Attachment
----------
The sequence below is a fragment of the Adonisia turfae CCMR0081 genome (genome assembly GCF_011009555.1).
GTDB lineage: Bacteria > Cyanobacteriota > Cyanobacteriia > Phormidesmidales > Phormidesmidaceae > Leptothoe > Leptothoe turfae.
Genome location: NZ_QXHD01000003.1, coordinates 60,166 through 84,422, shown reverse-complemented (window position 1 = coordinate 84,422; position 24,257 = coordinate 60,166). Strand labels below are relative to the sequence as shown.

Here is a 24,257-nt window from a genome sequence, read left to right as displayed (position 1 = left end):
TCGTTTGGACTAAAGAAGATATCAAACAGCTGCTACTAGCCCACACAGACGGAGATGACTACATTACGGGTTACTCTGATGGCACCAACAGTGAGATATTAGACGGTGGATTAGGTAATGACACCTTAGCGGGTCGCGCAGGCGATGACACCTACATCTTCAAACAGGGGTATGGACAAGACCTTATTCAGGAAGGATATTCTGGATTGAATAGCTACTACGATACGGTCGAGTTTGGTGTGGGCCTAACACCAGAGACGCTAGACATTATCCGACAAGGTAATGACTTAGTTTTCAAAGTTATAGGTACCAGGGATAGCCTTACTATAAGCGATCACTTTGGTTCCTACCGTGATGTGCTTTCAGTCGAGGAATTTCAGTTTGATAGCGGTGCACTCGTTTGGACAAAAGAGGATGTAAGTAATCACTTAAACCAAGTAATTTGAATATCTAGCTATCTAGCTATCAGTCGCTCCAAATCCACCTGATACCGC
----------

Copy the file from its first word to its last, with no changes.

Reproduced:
The sequence below is a fragment of the Adonisia turfae CCMR0081 genome (genome assembly GCF_011009555.1).
GTDB lineage: Bacteria > Cyanobacteriota > Cyanobacteriia > Phormidesmidales > Phormidesmidaceae > Leptothoe > Leptothoe turfae.
Genome location: NZ_QXHD01000003.1, coordinates 60,166 through 84,422, shown reverse-complemented (window position 1 = coordinate 84,422; position 24,257 = coordinate 60,166). Strand labels below are relative to the sequence as shown.

Here is a 24,257-nt window from a genome sequence, read left to right as displayed (position 1 = left end):
TCGTTTGGACTAAAGAAGATATCAAACAGCTGCTACTAGCCCACACAGACGGAGATGACTACATTACGGGTTACTCTGATGGCACCAACAGTGAGATATTAGACGGTGGATTAGGTAATGACACCTTAGCGGGTCGCGCAGGCGATGACACCTACATCTTCAAACAGGGGTATGGACAAGACCTTATTCAGGAAGGATATTCTGGATTGAATAGCTACTACGATACGGTCGAGTTTGGTGTGGGCCTAACACCAGAGACGCTAGACATTATCCGACAAGGTAATGACTTAGTTTTCAAAGTTATAGGTACCAGGGATAGCCTTACTATAAGCGATCACTTTGGTTCCTACCGTGATGTGCTTTCAGTCGAGGAATTTCAGTTTGATAGCGGTGCACTCGTTTGGACAAAAGAGGATGTAAGTAATCACTTAAACCAAGTAATTTGAATATCTAGCTATCTAGCTATCAGTCGCTCCAAATCCACCTGATACCGC